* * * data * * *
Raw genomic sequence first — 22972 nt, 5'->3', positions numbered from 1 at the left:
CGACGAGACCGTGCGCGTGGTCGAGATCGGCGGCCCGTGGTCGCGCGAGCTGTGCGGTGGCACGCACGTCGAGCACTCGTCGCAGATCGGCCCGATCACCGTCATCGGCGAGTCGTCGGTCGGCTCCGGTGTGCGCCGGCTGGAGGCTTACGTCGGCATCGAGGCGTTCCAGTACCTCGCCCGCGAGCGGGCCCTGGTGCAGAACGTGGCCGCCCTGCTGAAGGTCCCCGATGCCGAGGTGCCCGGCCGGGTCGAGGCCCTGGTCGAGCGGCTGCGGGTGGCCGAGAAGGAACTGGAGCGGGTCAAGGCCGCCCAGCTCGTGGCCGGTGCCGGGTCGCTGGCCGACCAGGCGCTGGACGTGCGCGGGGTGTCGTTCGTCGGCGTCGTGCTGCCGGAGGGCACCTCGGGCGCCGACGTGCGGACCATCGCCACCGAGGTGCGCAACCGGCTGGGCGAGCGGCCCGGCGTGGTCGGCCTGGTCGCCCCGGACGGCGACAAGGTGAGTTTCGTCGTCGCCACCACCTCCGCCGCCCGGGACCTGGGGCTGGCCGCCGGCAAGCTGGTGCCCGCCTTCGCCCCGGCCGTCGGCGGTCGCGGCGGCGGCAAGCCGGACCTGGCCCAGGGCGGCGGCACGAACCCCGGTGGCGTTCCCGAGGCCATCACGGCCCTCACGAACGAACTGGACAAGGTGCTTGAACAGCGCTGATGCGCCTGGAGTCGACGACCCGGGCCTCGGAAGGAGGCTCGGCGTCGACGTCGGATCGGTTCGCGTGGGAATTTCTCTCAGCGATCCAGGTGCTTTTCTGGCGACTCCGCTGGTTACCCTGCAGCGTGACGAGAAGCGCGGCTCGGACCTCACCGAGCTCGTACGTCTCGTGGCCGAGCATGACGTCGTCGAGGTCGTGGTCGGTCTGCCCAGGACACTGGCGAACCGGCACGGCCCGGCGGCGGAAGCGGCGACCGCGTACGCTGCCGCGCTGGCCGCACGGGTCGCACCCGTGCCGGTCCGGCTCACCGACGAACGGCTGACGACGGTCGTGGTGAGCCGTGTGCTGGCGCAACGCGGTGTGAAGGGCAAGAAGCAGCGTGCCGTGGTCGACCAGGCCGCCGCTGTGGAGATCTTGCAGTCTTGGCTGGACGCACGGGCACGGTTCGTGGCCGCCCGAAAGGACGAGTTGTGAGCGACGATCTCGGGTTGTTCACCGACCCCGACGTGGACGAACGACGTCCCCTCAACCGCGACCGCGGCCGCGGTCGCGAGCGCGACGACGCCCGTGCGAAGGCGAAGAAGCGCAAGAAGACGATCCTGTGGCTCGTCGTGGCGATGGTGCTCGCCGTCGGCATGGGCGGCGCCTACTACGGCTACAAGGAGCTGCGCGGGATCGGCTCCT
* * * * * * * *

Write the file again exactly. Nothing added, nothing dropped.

Raw genomic sequence first — 22972 nt, 5'->3', positions numbered from 1 at the left:
CGACGAGACCGTGCGCGTGGTCGAGATCGGCGGCCCGTGGTCGCGCGAGCTGTGCGGTGGCACGCACGTCGAGCACTCGTCGCAGATCGGCCCGATCACCGTCATCGGCGAGTCGTCGGTCGGCTCCGGTGTGCGCCGGCTGGAGGCTTACGTCGGCATCGAGGCGTTCCAGTACCTCGCCCGCGAGCGGGCCCTGGTGCAGAACGTGGCCGCCCTGCTGAAGGTCCCCGATGCCGAGGTGCCCGGCCGGGTCGAGGCCCTGGTCGAGCGGCTGCGGGTGGCCGAGAAGGAACTGGAGCGGGTCAAGGCCGCCCAGCTCGTGGCCGGTGCCGGGTCGCTGGCCGACCAGGCGCTGGACGTGCGCGGGGTGTCGTTCGTCGGCGTCGTGCTGCCGGAGGGCACCTCGGGCGCCGACGTGCGGACCATCGCCACCGAGGTGCGCAACCGGCTGGGCGAGCGGCCCGGCGTGGTCGGCCTGGTCGCCCCGGACGGCGACAAGGTGAGTTTCGTCGTCGCCACCACCTCCGCCGCCCGGGACCTGGGGCTGGCCGCCGGCAAGCTGGTGCCCGCCTTCGCCCCGGCCGTCGGCGGTCGCGGCGGCGGCAAGCCGGACCTGGCCCAGGGCGGCGGCACGAACCCCGGTGGCGTTCCCGAGGCCATCACGGCCCTCACGAACGAACTGGACAAGGTGCTTGAACAGCGCTGATGCGCCTGGAGTCGACGACCCGGGCCTCGGAAGGAGGCTCGGCGTCGACGTCGGATCGGTTCGCGTGGGAATTTCTCTCAGCGATCCAGGTGCTTTTCTGGCGACTCCGCTGGTTACCCTGCAGCGTGACGAGAAGCGCGGCTCGGACCTCACCGAGCTCGTACGTCTCGTGGCCGAGCATGACGTCGTCGAGGTCGTGGTCGGTCTGCCCAGGACACTGGCGAACCGGCACGGCCCGGCGGCGGAAGCGGCGACCGCGTACGCTGCCGCGCTGGCCGCACGGGTCGCACCCGTGCCGGTCCGGCTCACCGACGAACGGCTGACGACGGTCGTGGTGAGCCGTGTGCTGGCGCAACGCGGTGTGAAGGGCAAGAAGCAGCGTGCCGTGGTCGACCAGGCCGCCGCTGTGGAGATCTTGCAGTCTTGGCTGGACGCACGGGCACGGTTCGTGGCCGCCCGAAAGGACGAGTTGTGAGCGACGATCTCGGGTTGTTCACCGACCCCGACGTGGACGAACGACGTCCCCTCAACCGCGACCGCGGCCGCGGTCGCGAGCGCGACGACGCCCGTGCGAAGGCGAAGAAGCGCAAGAAGACGATCCTGTGGCTCGTCGTGGCGATGGTGCTCGCCGTCGGCATGGGCGGCGCCTACTACGGCTACAAGGAGCTGCGCGGGATCGGCTCCT